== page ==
09:04am Sunday 20 October 2019

Risk for Carbon Monoxide Poisoning Increases in Winter

SALT LAKE CITY – Carbon monoxide (CO) poisoning kills more than 400 people and sends an additional 20,000 to emergency rooms nationwide each year, according to the CDC1. Americans 65 and older are among the highest fatalities.  In Utah, there were 200 emergency department visits in 2010 (the latest numbers available) for CO poisoning and 16 deaths were reported*.  As winter approaches, the risk for CO poisoning increases.  The four agencies noted in this press release are collaborating to remind Utahns that they need to know the symptoms of CO poisoning and take precautions to prevent it.

What is CO?

CO is an odorless, invisible gas produced when gasoline, natural gas, propane, kerosene, and other fuels are not completely burned during use. Automobile exhaust is the most common source of CO, but small gas engines, camp lanterns and stoves, charcoal grills, and gas ranges and furnaces also produce it. When appliances and furnaces are improperly adjusted and used in poorly ventilated areas, dangerous amounts of CO can build up in the blood, replacing the oxygen, and potentially cause asphyxiation. 

Recognizing CO Poisoning Symptoms

Although everyone is susceptible to CO poisoning, unborn babies, infants, the elderly, and people with respiratory problems are particularly at risk. Because CO is invisible and odorless, it is important to know the symptoms of CO poisoning and to immediately seek medical help if those symptoms occur.

The most common symptoms are:

  • Persistent, severe headaches and dizziness (usually affecting more than one person in an enclosed area).
  • Nausea, vomiting and fatigue.
  • Disappearance of symptoms when individuals leave the structure.

If the presence of CO is suspected based on these symptoms, evacuate all persons from the structure and call 911 or the Poison Control Center at 1-800-222-1222.CO PreventionPeople can avoid CO poisoning through simple prevention measures and common sense. For example, most structure fire-related CO poisoning can be prevented by quickly and safely exiting a structure that is on fire. The proper installation and maintenance of smoke detectors ensures early detection and notification to occupants of such fires.  Here are some other tips for preventing CO poisoning:

  • Have your heating system, water heater, and any other gas-, oil-, wood- or coal-burning appliances serviced by a qualified technician every year.
  • Install an Underwriters Laboratory approved CO monitor on each level of your home.  Check or replace the battery when you change the time on your clocks each spring and fall.  Installing a CO monitor should never be a substitute for a professional inspection of home heating and cooking equipment.  Owners of boats and recreational vehicles with propane stoves or heaters should install CO detectors.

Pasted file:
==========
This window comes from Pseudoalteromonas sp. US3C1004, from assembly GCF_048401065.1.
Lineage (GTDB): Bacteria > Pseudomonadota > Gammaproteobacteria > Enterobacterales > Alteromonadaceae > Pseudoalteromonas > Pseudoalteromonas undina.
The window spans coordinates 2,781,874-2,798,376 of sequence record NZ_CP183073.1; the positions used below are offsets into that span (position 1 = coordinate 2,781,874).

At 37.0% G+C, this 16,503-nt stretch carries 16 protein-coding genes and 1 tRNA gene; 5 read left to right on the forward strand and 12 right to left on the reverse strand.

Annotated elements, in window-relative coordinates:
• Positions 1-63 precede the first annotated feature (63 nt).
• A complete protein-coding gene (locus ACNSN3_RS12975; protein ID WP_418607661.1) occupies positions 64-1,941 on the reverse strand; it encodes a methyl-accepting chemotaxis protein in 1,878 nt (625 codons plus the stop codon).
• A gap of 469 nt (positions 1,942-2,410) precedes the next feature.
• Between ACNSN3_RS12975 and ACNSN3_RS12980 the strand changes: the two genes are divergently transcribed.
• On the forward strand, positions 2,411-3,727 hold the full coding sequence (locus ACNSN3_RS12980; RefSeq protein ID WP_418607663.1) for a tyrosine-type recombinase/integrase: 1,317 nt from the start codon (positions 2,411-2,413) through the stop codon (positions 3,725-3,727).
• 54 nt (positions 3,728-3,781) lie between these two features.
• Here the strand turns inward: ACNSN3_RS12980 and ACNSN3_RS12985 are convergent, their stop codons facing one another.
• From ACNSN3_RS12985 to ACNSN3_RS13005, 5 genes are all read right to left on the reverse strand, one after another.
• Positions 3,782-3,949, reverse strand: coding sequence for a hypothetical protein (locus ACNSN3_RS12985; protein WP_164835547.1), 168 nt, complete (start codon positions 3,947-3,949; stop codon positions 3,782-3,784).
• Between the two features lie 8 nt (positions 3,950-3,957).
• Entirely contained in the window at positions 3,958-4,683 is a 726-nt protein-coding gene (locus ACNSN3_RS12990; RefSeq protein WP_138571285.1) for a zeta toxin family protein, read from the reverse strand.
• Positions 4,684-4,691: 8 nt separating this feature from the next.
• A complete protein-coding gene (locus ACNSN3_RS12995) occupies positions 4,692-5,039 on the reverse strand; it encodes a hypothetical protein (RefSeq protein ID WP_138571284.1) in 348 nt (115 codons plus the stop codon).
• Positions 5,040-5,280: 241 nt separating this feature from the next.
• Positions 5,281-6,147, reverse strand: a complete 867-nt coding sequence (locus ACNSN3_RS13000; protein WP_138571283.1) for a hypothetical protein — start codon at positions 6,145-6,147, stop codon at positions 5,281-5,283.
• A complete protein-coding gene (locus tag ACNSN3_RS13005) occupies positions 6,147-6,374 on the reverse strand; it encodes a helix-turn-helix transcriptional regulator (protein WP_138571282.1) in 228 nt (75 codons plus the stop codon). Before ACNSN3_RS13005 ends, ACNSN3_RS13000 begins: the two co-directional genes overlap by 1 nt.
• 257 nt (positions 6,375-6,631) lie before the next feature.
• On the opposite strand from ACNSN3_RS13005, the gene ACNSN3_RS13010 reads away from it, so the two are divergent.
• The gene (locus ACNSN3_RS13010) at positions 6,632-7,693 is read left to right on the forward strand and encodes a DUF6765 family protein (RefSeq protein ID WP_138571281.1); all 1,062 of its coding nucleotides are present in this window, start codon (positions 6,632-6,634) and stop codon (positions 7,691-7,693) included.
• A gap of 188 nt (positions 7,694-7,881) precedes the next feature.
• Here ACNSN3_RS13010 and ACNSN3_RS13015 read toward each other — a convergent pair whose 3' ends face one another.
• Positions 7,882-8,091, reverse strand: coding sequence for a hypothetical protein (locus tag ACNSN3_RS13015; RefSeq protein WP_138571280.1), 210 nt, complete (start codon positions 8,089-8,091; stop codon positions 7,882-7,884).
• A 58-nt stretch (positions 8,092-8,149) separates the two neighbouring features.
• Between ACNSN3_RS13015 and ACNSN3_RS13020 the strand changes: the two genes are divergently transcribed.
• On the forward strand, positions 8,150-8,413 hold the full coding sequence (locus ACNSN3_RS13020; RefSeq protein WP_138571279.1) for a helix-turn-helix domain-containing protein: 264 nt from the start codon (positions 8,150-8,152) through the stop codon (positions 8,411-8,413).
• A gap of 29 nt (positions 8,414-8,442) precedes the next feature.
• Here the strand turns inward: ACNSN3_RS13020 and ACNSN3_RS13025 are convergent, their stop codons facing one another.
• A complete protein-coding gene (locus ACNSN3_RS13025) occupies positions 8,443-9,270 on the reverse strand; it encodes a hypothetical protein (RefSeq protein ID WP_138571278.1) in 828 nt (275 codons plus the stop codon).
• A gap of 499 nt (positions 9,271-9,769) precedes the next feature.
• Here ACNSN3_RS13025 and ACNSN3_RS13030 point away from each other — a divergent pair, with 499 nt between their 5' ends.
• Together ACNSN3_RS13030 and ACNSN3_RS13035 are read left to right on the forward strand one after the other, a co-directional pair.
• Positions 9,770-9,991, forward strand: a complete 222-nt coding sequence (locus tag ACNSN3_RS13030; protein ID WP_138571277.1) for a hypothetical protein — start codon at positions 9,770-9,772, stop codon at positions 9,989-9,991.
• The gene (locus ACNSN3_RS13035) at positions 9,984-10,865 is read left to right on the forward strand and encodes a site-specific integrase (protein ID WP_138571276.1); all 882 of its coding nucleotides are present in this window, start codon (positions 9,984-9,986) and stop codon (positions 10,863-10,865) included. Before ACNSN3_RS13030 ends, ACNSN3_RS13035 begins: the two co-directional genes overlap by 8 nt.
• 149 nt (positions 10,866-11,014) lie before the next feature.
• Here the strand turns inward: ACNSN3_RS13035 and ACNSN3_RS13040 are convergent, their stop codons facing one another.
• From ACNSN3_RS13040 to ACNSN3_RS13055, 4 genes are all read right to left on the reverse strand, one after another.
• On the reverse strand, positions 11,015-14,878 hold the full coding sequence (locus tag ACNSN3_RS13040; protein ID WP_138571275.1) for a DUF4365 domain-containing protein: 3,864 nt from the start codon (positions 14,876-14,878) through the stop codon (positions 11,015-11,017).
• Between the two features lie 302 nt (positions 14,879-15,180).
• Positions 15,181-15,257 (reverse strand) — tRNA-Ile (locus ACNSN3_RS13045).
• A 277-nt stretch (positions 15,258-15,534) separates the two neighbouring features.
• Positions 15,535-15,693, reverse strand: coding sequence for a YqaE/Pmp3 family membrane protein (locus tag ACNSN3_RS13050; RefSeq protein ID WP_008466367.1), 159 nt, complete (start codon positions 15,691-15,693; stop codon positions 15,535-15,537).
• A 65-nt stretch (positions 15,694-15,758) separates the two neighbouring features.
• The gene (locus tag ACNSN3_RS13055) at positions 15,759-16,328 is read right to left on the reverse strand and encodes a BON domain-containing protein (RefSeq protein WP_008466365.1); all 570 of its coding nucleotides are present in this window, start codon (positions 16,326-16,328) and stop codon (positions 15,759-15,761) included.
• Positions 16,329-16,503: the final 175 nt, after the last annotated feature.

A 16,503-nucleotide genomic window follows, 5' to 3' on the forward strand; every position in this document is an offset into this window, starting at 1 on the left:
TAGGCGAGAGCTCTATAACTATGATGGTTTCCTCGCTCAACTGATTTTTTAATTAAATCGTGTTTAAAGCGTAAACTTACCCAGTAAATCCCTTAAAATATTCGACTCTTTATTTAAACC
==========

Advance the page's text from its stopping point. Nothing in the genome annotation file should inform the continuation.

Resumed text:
• Inspect homes after heavy snow fall and make sure snow is removed from around exhaust stacks, vents, and fresh-air intakes.
  • If your CO monitor alarms continuously, evacuate your home and call 911 or your local gas company.  If the alarm is only intermittent, change the batteries.
  • Seek prompt medical attention if you suspect CO poisoning and are feeling dizzy, light-headed, or nauseated.  Immediately call 911 and then the poison control center at 1-800-222-1222.
  • Do not use a generator, charcoal grill, camp stove, or other gasoline- or charcoal-burning device inside your home, basement or garage or near a window.  Generators should be located at least 20 feet from an occupied structure.
  • Do not run a car or truck inside a garage attached to your house, even if you leave the garage door open.
  • Do not burn anything in a stove or fireplace that is not vented correctly.
  • Do not heat your house with a gas stovetop or oven.

Knowledge is the key to preventing carbon monoxide poisoning.  Anyone who thinks he or she has CO poisoning should call the poison control center at the above number or call 911. 

1 http://www.cdc.gov/co/faqs.htm

* For additional information regarding exposures, hospitalizations and emergency department visits, and deaths relating to CO poisoning in Utah, visit the Indicator-Based Information System for Public Health’s website at: http://ibis.health.utah.gov/indicator/index/Alphabetical.html, scroll down to carbon monoxide.


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Media Contacts

Marty Malheiro
Utah Poison Control Center
Phone: 801-587-0600

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